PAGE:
FBI, Justice security is called lax in report Documents could not be tracked

September 17, 1993|By Los Angeles Times

WASHINGTON -- Document security within the Justice Department and FBI is so lax that congressional investigators were unable to track classified papers moving between the two agencies, according to a report by the General Accounting Office.

The study also found that the FBI failed to take disciplinary action for many of the 4,400 violations that its own security patrols uncovered at FBI headquarters over a three-year period.

The GAO report, done for the House Government Operations subcommittee on information, justice, transportation and agriculture, noted that safeguarding classified and sensitive information is an absolute necessity in the law enforcement area.

"With the increasing strength and boldness of drug trafficking cartels, organized crime families and terrorist groups, it is vital that the [Justice] Department adequately protect its operations to insure that it does not itself compromise its law enforcement activities," according to Rep. Gary A. Condit, D-Cal., the subcommittee chairman.

Mr. Condit, in letters to Attorney General Janet Reno and FBI Director Louis J. Freeh, said that the security shortcomings "must be corrected."

He wrote that while procedures have been established to control and track classified documents, "compliance with the procedures is in some cases so inadequate that the GAO was unable to track documents to insure that they had reached their intended recipients . . . A classified document could be lost, stolen or simply vanish into thin air leaving the department unable to identify and hold accountable those responsible for the lapse."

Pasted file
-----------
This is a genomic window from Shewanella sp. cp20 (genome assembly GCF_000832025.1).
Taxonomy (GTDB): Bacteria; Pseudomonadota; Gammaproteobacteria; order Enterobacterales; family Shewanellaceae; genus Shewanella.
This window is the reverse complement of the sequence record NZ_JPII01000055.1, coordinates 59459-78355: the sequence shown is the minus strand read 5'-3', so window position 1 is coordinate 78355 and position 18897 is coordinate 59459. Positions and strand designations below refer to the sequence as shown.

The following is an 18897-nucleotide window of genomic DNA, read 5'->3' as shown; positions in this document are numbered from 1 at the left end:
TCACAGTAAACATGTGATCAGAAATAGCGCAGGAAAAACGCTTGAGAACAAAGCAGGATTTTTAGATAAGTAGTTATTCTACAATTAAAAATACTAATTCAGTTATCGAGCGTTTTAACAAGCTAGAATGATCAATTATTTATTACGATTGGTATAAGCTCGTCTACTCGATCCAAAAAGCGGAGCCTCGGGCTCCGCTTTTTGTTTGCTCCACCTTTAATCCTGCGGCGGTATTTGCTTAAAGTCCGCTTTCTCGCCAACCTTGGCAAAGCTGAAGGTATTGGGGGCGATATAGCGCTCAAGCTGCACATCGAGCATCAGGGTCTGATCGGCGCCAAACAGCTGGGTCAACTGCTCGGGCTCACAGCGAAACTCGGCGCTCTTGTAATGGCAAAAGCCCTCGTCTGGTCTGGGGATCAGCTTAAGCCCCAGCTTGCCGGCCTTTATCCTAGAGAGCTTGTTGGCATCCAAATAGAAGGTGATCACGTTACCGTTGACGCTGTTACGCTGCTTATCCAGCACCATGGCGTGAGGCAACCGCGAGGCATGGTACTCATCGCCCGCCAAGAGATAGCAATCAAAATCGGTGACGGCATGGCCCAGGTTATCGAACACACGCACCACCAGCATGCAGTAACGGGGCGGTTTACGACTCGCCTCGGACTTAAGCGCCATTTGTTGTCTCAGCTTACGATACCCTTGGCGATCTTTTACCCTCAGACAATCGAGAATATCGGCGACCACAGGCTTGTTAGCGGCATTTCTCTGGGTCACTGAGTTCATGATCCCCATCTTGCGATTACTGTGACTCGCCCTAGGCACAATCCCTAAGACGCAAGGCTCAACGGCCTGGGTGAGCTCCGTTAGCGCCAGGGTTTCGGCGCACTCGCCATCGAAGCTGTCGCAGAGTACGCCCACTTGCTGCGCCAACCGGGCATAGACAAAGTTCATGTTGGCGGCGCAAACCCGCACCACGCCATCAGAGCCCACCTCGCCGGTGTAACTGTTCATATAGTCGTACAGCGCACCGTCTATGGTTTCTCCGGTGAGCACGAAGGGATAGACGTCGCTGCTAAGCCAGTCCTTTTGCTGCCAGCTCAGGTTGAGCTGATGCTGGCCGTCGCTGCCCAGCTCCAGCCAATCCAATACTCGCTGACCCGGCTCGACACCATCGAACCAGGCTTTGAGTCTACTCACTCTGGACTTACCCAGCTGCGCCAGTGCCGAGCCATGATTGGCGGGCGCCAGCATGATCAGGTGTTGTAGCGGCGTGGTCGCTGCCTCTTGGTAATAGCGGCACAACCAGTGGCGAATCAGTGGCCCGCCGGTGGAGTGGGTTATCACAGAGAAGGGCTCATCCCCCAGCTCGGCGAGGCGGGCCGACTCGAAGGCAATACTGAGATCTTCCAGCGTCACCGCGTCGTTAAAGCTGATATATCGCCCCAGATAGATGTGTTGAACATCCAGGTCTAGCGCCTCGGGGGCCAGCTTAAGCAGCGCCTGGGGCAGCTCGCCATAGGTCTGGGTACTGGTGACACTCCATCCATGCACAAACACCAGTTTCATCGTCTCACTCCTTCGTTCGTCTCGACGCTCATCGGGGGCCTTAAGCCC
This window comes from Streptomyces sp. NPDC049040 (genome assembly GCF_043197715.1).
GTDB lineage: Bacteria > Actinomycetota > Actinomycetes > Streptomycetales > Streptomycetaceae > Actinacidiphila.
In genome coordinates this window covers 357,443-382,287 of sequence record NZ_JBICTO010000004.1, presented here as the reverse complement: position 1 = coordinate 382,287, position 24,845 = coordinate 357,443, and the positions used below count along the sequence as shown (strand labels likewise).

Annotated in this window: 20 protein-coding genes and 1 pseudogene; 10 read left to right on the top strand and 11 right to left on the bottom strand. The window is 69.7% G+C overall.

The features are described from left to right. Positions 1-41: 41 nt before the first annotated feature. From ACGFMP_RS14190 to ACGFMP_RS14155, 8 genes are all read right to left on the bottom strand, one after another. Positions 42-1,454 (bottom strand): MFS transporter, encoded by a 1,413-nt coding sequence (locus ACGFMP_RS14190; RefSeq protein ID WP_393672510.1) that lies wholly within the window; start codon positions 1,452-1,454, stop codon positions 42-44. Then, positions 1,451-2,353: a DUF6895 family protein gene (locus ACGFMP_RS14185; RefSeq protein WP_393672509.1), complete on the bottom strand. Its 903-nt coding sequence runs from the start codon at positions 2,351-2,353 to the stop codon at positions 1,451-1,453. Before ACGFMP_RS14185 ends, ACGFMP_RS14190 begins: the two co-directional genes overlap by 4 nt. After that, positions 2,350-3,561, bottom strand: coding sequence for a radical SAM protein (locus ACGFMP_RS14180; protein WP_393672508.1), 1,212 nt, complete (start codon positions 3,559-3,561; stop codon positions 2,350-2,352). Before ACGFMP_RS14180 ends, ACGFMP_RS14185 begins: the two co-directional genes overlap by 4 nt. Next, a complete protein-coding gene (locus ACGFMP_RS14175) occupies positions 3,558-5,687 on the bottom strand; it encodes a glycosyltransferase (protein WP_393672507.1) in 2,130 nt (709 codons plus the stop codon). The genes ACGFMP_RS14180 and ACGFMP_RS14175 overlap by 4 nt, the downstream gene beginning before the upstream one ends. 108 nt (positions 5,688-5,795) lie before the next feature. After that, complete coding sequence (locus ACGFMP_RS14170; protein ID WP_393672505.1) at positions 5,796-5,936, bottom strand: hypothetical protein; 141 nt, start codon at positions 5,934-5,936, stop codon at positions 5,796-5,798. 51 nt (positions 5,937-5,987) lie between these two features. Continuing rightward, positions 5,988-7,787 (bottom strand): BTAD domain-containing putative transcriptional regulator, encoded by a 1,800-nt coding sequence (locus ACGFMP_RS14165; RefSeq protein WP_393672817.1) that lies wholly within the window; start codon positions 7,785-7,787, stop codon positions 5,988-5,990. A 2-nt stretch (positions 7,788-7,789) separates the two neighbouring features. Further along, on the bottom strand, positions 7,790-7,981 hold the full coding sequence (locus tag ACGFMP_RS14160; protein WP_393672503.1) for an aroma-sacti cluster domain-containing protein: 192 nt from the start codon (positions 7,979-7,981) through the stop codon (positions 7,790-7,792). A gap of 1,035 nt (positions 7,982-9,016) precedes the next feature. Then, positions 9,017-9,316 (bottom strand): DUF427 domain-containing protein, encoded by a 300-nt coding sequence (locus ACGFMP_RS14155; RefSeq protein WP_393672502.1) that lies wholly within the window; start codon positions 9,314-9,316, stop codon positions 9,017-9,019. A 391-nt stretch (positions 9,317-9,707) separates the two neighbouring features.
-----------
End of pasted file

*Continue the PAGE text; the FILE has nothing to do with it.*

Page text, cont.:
John Russell, a Justice Department spokesman, acknowledged the security problems and said that the department's inspector general also is looking into the violations.

Mr. Russell said that document security is particularly vital for "protection of informants and third-party intelligence units" that deal with the Justice Department and the FBI, such as the Central Intelligence Agency.

Charles Mandigo, an FBI spokesman, emphasized that the bureau's headquarters is a secure facility that requires anyone with less than a top secret clearance to be escorted while in the building. All personnel, including cleaning crews, have such clearances, he added. The FBI will respond to Mr. Condit's letter next week.

The GAO report said that 68 percent of the 4,400 security violations reported at FBI headquarters from 1990 through 1992 involved classified materials being left unsecured in offices.

The remaining violations, also uncovered by FBI security patrols between the hours of 6 p.m. and 5 a.m., involved files and other sensitive documents left unsecured; cabinets, safes and offices left unlocked; keys to offices and cabinets left out; and secure telephones, badges and credentials left unsecured within the building.

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